Forget those Pilgrims, the first Thanksgiving took place in Virginia:
In the Virginia story, recounted yesterday by Bush, Capt. John Woodlief, a survivor of the Jamestown settlement’s “starving time” who had returned to England, set sail from Bristol with 37 other settlers on the good ship Margaret to seek their fortune in the New World. After a violent storm blew them off course, they waded ashore Dec. 4, 1619 at what is now Berkeley Plantation. They opened their orders from their backers, which stated that they were to drop to their knees immediately and give thanks. Their landing date was to “be yearly and perpetually keept holy as a day of Thanksgiving to Almighty God.”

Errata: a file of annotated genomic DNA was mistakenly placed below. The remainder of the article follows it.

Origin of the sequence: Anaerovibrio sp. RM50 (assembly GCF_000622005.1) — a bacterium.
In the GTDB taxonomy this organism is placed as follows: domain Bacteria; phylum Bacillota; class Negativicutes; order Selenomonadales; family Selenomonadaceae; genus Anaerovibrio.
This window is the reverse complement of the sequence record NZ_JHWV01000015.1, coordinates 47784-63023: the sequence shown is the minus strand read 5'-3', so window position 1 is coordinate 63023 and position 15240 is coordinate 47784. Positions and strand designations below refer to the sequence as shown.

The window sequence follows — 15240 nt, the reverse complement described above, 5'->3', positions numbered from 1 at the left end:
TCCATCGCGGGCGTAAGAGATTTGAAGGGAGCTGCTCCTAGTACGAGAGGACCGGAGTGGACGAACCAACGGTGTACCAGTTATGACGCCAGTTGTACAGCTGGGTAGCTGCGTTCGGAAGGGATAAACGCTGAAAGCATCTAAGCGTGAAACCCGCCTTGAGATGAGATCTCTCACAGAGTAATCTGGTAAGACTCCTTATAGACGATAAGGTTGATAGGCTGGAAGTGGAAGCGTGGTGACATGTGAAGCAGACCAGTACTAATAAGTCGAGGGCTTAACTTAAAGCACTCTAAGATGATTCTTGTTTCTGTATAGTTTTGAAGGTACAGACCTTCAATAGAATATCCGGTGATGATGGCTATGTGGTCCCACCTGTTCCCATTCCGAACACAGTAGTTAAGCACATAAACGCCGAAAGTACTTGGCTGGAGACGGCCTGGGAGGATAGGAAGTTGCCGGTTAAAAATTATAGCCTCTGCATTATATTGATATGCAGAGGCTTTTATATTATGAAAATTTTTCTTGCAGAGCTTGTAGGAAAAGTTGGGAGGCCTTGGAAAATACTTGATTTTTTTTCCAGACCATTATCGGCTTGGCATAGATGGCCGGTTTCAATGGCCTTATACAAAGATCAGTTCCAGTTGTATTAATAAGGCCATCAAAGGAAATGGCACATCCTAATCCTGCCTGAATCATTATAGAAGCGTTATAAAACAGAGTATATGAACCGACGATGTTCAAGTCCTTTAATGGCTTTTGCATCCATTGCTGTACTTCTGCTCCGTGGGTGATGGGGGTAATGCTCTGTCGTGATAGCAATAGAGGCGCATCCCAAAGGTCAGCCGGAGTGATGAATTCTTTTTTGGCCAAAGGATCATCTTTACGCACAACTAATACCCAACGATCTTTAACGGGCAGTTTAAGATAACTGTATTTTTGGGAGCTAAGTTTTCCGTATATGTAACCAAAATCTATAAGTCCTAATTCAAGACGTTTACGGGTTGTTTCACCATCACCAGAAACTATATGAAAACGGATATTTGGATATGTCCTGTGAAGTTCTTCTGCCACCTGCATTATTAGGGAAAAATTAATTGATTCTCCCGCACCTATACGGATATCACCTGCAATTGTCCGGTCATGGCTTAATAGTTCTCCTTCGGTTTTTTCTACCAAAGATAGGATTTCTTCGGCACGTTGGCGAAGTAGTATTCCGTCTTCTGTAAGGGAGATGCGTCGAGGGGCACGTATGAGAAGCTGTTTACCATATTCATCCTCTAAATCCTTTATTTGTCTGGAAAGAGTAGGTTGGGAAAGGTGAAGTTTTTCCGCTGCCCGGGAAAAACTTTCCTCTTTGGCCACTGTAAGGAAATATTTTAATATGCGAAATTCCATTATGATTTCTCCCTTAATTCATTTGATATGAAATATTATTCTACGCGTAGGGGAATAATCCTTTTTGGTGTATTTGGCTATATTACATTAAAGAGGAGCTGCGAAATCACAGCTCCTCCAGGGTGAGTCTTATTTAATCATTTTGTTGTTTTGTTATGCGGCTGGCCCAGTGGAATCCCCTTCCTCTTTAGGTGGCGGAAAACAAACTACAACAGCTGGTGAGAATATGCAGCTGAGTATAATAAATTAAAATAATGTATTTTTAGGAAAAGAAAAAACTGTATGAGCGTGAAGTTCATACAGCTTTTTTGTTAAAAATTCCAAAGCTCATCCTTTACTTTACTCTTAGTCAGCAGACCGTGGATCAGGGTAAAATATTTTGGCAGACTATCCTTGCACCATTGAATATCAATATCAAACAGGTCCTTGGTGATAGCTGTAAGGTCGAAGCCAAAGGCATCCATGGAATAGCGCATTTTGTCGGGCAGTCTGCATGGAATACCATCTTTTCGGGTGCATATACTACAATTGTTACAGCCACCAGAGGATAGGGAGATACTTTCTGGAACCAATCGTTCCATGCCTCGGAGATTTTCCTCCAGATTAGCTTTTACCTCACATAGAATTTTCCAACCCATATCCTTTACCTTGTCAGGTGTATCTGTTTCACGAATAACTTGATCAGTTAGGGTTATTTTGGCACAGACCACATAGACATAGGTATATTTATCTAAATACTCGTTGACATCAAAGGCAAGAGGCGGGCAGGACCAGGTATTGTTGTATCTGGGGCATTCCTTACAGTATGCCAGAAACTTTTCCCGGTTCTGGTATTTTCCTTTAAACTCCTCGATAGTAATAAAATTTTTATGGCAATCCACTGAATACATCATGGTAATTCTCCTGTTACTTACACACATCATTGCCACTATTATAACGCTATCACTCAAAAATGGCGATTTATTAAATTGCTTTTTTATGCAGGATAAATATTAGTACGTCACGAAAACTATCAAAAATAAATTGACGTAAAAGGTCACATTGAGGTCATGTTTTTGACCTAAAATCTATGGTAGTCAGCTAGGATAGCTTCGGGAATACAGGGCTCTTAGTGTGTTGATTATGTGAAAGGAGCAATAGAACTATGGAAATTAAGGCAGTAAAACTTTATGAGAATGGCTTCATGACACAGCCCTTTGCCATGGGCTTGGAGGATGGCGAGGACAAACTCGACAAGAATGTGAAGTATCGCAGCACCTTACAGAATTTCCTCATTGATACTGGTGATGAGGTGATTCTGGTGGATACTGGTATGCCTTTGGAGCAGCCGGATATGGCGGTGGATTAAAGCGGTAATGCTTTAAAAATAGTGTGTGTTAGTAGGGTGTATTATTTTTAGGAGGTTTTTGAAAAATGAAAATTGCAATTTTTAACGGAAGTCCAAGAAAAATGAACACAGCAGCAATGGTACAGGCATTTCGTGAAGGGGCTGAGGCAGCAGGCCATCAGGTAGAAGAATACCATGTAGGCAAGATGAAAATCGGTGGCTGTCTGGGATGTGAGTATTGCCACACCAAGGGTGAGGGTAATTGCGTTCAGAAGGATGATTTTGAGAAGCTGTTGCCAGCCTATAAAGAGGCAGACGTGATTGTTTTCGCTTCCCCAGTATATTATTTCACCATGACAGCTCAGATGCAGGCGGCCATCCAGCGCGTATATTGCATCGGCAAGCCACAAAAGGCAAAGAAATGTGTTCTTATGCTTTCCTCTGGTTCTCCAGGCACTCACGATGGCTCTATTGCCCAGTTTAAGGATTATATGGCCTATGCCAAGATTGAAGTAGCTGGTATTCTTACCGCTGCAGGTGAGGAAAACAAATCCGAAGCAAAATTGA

No one knows if they had anything other than old ship rations to eat. Historians surmise that they might have supped on roasted oysters and Virginia ham. The settlers didn’t stick around long enough to write it down or develop a tradition: They were wiped out in a Powhatan Indian uprising in 1622. From there, the Virginia Thanksgiving story faded from view, save for a handful of die-hard groups that have been hosting a celebration at Berkeley for decades.
“Few Americans remember much about Berkeley,” Bush said yesterday. “They don’t know the story of the Berkeley Thanksgiving.”
Don’t worry Bay State, you still have the Salem Witch Trials to your credit.